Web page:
And keep an eye out for the Dragon, as it chases down the ISS. We’ll be watching for Dragon on CRS-10 once it’s in orbit, and we’ll publish sighting ops worldwide on our Twitter feed under @Astroguyz.

Don’t miss it!

Review: True Genius by Joel Shurkin

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Chances are, you’ve never heard of one of the great minds of the 20th century. Physicist Richard Garwin was behind some of the major turning points of the past half century, though we’ll have to admit, we’d never heard of him, either. 88 years old now, Garwin was not only at the inception of the hydrogen bomb, but technology used in Vietnam, the Star Wars missile defense initiative, and lots more.

We just finished reading True Genius: The Life of Richard Garwin The Most Influential Scientist You’ve Never Heard of by Joel Shurkin from Prometheus Books. True Genius not only takes you back to the early days of Las Alamos and the good old bad old days of the early Cold War, but shows science at its best, as researchers race to solve problems in the name of national security.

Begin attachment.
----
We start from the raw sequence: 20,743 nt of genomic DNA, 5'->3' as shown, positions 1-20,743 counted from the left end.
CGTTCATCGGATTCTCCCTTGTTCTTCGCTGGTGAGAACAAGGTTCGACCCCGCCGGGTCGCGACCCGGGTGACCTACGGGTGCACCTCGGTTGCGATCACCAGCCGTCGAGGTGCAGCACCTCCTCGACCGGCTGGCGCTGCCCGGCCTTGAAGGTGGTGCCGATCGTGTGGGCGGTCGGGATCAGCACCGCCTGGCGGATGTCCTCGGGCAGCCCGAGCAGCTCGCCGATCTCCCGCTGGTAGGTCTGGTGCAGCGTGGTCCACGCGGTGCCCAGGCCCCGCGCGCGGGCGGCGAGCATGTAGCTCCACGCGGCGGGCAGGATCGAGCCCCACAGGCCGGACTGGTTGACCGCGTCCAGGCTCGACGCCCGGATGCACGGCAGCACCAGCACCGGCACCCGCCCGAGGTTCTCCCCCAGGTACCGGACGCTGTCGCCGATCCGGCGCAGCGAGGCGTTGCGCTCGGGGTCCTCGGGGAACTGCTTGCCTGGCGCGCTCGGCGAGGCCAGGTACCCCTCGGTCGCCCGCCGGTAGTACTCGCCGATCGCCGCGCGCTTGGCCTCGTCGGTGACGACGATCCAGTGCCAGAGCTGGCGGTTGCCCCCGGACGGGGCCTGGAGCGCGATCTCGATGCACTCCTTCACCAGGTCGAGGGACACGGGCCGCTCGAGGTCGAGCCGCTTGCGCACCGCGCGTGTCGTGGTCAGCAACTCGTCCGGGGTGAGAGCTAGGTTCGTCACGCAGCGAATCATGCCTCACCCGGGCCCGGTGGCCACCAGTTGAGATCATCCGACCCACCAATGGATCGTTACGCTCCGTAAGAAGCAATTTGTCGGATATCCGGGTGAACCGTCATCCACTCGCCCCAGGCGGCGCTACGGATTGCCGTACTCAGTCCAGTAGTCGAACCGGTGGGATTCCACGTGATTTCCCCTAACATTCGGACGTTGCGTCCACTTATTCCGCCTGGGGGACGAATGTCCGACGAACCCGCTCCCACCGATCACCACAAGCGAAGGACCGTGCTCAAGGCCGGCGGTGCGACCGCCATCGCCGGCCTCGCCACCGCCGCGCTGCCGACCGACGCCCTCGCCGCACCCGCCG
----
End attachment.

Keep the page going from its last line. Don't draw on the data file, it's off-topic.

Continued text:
True Genius gets you right down into the nuts and bolts of some of the problems faced by post-Manhattan Project-era scientists, the few remaining of which won’t be with us very much longer. While the creation of the first atomic bomb during World War II is well documented, the later struggle to complete the first hydrogen bomb — utilizing a fission weapon to create a brief but powerful fusion reaction — has been largely untold. And this story is applicable with today’s news as well, as the first hydrogen bomb detonation by the United States marked the closest the Bulletin of Atomic scientists has ever moved the Doomsday Clock at 2 minutes to midnight, an asymptote we’re know just half a minute away from this year.